In the latest and possible final twist to the Xerox sale saga the company has pulled out of its sale to Fujifilm.
The two companies had announced earlier this year that Fuji Xerox, their 56-year-old joint venture, would combine with Xerox, with Fujifilm Holdings taking a 50.1 per cent stake in the newly formed company, New Fuji Xerox. The deal was meant to be part of a restructuring that, along with other reforms, would save the companies an estimated $1.7bn a year by 2022.
But Xerox have now terminated the because of Fujifilm's failure to enter into negotiations on improved terms over the $6.1bn offer.
"Over the past several weeks, the Xerox Board has repeatedly requested that Fujifilm immediately enter into negotiations on improved terms for a proposed transaction. Despite our insistence, Fujifilm provided no assurance that it will do so within an acceptable timeframe," Xerox's former board said in a statement.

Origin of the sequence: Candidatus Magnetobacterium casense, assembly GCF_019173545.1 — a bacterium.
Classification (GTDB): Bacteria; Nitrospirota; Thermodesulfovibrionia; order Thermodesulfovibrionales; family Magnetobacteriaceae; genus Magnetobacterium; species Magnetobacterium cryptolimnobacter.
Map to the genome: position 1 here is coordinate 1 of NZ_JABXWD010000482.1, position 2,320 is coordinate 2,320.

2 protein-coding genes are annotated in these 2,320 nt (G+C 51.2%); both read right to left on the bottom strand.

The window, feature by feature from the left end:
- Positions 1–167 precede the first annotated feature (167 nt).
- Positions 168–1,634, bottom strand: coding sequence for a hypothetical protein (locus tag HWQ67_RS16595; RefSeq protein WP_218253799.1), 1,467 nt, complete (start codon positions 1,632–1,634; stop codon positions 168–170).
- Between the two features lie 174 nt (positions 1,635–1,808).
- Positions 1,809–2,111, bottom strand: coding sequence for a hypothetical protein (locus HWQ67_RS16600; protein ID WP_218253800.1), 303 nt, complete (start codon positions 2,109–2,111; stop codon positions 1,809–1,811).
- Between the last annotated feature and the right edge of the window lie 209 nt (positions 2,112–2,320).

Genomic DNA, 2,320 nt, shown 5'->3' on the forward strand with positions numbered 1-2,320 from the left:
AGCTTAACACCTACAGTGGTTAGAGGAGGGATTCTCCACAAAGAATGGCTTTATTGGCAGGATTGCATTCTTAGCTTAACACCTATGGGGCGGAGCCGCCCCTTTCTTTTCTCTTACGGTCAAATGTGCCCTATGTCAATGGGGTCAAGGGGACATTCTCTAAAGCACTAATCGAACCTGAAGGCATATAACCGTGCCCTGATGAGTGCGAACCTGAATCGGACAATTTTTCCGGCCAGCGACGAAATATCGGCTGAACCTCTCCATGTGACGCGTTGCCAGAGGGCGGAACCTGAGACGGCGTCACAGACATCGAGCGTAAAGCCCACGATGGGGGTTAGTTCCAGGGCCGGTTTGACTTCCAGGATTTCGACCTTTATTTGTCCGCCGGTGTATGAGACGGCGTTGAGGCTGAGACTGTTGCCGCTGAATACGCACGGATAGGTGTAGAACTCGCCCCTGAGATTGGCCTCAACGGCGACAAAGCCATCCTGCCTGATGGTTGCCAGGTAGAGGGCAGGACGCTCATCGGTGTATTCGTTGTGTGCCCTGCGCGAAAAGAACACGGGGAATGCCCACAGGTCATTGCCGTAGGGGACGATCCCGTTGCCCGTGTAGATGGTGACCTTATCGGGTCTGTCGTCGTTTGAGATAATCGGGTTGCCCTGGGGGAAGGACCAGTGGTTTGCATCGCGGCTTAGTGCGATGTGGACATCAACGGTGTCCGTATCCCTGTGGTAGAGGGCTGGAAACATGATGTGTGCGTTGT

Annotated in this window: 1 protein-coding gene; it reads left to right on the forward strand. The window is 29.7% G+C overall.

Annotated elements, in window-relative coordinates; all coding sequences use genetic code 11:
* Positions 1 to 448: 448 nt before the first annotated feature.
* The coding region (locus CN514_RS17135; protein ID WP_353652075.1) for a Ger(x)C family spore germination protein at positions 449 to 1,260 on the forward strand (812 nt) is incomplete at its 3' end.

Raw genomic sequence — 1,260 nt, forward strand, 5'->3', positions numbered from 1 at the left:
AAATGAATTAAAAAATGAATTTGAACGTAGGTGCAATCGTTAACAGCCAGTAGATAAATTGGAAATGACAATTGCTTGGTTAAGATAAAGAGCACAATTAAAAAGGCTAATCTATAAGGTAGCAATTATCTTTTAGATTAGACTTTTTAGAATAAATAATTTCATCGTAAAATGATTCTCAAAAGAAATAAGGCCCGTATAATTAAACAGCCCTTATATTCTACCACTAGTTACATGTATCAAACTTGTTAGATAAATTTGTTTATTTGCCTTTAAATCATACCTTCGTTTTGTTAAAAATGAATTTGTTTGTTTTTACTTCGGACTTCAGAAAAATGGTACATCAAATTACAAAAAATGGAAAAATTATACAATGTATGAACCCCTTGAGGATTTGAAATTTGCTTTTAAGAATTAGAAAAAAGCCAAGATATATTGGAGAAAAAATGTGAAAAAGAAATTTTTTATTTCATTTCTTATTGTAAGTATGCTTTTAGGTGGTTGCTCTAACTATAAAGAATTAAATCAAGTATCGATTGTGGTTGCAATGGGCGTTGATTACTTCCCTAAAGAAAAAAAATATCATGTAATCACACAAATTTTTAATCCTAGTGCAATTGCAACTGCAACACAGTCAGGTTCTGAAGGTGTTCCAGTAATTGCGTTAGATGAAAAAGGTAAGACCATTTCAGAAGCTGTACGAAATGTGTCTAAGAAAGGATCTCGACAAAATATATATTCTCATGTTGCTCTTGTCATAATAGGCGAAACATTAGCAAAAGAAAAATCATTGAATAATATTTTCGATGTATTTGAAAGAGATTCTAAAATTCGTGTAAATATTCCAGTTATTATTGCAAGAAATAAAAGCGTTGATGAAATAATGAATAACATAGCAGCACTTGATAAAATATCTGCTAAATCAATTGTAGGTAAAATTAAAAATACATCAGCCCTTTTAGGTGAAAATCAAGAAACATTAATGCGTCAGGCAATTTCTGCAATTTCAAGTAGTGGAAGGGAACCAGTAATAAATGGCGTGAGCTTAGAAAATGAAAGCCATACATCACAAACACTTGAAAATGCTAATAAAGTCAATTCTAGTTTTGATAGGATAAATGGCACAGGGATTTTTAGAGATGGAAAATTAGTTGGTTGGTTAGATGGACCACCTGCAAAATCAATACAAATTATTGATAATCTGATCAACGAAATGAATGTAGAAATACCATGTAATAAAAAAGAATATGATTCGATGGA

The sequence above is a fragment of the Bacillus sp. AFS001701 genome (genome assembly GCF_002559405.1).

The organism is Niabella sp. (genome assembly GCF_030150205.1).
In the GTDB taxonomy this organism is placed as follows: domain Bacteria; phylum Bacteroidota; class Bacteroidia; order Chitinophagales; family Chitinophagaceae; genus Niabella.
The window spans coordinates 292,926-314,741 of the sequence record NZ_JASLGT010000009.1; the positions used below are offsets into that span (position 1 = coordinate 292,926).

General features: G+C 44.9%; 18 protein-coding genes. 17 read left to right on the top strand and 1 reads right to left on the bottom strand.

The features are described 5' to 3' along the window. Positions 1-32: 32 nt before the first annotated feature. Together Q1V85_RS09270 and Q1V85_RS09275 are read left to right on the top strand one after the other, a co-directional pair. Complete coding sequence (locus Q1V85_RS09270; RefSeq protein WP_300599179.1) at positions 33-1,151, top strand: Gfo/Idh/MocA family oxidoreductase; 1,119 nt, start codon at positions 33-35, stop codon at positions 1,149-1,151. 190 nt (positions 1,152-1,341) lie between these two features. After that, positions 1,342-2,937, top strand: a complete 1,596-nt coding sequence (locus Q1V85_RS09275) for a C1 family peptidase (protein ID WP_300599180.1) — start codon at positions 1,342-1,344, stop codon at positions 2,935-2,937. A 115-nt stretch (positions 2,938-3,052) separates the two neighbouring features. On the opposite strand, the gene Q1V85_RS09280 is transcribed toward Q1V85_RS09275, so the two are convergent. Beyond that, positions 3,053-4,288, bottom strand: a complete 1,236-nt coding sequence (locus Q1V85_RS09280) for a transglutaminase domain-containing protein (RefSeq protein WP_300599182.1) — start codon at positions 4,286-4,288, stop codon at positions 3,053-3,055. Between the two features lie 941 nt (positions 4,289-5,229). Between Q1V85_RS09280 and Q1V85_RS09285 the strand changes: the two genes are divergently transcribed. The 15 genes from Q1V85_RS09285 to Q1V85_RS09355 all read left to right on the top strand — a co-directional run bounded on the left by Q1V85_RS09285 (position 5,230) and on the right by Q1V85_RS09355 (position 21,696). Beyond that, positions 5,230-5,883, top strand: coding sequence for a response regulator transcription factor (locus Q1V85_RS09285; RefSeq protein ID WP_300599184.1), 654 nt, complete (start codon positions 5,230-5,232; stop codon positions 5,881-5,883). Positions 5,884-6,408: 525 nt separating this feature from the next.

As part of a settlement agreement with Icahn and Deacon, Xerox has appointed five new board members and a new CEO, John Visentin – who has been on the verge of being appointed twice before – to replace Jeff Jacobson, who resigned as CEO and as a board member. Visentin is a senior exec with Apollo wealth management fund, which is itself interested in buying Xerox.
Icahn and Deason had opposed Fujifilm's takeover, arguing it undervalued Xerox, and had called for Jacobson's resignation. Both praised Xerox's decision to pull out of the deal.
"We are extremely pleased that Xerox finally terminated the ill-advised scheme to cede control of the company to Fujifilm," Icahn said in a statement.
Deason said, "Xerox is now positioned to conduct a true, robust strategic alternatives process."
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